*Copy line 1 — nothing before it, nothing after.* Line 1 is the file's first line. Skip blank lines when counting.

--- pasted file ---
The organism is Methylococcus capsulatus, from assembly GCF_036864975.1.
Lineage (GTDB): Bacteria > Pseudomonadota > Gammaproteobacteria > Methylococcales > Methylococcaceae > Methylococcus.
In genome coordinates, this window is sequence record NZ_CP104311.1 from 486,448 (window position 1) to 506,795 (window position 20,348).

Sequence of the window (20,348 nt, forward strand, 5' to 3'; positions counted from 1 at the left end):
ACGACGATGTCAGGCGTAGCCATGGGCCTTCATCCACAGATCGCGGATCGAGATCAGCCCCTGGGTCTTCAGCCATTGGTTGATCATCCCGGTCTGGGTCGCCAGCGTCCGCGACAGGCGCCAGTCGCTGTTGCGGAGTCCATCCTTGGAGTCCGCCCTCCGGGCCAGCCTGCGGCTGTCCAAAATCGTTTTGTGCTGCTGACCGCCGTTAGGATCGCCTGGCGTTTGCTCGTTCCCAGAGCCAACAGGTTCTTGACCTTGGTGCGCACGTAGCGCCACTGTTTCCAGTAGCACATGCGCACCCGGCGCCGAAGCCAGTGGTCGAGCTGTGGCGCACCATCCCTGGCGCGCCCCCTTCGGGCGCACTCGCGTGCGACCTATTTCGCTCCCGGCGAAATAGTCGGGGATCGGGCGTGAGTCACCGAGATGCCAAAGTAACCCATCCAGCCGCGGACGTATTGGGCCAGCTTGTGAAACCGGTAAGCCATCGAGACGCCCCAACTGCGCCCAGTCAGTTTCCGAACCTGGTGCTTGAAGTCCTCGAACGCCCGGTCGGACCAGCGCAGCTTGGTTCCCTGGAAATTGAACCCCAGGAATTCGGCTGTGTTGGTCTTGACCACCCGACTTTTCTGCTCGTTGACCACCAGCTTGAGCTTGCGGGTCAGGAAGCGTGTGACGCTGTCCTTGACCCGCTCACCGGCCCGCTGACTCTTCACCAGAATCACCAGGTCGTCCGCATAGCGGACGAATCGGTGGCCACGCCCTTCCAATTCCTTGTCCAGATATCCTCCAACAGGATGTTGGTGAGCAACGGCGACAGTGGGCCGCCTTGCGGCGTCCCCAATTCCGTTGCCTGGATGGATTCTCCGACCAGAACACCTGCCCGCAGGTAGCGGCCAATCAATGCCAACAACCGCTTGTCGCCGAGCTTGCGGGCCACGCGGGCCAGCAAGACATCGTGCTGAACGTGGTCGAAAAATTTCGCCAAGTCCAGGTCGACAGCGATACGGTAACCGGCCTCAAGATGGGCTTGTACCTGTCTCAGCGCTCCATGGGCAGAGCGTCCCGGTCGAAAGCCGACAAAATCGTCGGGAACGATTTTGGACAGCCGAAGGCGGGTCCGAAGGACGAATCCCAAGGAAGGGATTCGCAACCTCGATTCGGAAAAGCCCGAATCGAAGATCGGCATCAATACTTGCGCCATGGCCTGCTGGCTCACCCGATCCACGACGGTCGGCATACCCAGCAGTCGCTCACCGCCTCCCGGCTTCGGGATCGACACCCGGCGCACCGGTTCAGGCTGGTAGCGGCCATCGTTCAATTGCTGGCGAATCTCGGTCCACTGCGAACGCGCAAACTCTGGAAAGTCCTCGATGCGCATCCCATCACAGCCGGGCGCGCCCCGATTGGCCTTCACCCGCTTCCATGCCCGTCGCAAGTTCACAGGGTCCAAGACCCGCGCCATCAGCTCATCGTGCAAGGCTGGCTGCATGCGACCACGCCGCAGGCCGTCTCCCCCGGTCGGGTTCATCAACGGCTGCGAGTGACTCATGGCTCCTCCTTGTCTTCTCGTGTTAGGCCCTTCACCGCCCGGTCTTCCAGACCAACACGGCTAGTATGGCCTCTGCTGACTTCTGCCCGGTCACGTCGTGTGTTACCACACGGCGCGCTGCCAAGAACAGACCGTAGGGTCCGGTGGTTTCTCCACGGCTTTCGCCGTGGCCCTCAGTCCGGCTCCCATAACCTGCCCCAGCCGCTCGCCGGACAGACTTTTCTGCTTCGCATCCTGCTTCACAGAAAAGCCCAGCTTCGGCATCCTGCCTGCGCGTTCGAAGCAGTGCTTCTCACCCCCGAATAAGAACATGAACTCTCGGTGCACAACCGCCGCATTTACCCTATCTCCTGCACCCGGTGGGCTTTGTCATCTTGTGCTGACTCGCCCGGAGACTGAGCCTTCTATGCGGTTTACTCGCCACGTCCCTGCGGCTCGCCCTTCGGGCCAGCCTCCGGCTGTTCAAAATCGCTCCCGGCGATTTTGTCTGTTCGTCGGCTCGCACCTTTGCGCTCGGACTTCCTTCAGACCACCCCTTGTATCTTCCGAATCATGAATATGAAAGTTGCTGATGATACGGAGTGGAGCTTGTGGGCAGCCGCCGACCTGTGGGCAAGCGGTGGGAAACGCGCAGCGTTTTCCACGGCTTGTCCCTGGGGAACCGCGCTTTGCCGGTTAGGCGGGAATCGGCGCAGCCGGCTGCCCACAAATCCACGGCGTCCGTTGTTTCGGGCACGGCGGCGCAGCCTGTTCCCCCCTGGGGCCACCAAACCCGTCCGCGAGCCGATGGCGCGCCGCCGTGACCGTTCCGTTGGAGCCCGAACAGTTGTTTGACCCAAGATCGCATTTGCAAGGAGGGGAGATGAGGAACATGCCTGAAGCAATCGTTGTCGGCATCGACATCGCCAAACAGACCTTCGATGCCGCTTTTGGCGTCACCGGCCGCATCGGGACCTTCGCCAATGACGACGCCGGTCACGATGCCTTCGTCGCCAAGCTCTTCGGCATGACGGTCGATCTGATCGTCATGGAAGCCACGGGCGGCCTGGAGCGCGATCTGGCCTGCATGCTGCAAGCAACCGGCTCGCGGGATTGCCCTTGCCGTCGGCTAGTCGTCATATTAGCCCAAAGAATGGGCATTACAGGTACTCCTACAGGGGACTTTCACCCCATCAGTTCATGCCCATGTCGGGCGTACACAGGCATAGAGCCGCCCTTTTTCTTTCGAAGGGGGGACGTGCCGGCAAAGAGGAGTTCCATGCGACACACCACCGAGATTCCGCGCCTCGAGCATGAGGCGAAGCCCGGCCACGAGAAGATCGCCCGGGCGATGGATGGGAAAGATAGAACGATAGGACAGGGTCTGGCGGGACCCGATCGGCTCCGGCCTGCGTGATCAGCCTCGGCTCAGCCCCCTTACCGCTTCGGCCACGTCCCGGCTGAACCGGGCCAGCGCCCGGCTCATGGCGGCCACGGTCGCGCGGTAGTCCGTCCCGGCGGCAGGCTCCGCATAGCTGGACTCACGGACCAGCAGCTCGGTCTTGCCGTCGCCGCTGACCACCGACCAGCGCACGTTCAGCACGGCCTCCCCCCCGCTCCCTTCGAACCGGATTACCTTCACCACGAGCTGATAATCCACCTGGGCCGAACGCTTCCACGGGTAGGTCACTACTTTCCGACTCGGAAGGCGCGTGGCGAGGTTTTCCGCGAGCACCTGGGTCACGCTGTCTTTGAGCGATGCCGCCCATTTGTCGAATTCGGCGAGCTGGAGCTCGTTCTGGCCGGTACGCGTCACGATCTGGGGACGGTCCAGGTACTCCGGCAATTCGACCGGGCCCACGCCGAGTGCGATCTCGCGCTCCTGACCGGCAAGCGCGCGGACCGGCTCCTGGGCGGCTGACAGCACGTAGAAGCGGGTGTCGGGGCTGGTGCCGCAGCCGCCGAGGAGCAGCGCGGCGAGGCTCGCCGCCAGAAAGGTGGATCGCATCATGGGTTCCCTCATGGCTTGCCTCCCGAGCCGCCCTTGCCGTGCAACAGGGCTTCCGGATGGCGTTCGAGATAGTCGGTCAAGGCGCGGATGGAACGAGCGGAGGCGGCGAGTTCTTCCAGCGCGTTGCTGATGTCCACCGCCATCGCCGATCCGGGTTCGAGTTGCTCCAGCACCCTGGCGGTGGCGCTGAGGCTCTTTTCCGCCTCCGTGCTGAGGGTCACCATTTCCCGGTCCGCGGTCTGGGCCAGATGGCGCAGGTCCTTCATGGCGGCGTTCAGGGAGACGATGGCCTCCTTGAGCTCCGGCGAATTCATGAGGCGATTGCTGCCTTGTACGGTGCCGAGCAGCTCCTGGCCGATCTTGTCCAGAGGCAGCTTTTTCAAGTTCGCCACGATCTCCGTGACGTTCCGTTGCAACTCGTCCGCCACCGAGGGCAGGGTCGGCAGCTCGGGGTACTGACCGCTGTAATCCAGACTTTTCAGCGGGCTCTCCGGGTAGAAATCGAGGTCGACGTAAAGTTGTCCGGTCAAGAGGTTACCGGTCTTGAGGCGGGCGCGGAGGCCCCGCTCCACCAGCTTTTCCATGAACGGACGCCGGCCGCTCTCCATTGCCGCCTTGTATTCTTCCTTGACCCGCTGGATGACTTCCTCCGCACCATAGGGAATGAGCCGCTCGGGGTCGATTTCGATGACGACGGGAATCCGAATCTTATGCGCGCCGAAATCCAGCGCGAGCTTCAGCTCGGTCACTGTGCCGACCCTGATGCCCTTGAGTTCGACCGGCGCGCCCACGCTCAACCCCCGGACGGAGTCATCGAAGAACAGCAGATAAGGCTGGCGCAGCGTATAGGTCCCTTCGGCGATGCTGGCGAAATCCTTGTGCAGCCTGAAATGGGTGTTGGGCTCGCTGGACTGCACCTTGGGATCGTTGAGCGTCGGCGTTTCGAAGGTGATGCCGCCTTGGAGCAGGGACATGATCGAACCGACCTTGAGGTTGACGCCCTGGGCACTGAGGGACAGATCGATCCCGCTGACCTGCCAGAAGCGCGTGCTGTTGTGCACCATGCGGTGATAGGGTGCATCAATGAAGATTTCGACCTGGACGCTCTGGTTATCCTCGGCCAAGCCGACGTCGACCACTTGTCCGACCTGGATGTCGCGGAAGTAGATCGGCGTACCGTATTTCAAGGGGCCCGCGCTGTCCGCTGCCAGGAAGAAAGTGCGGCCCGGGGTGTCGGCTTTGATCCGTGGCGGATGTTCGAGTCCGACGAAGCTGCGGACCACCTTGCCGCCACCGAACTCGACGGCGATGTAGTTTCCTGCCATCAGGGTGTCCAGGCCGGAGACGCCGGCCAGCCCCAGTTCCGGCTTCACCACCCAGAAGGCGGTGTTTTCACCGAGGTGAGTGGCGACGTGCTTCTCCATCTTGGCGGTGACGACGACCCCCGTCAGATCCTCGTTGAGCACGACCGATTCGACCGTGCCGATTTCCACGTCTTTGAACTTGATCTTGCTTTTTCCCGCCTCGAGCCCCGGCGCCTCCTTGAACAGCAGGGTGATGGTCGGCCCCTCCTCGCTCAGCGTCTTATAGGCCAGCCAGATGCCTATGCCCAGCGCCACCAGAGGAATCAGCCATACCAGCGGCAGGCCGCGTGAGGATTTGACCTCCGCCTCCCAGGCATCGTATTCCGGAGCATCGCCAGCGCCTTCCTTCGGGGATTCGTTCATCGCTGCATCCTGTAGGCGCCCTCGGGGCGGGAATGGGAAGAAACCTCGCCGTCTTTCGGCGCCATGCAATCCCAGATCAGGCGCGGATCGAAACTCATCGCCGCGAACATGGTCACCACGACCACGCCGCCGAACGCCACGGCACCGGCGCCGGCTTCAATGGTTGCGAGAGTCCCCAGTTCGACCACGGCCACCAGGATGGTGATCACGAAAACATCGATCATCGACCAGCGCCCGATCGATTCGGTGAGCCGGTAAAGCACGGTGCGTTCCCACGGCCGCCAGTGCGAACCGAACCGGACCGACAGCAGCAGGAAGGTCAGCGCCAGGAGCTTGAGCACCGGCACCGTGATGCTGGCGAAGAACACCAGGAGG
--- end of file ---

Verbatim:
The organism is Methylococcus capsulatus, from assembly GCF_036864975.1.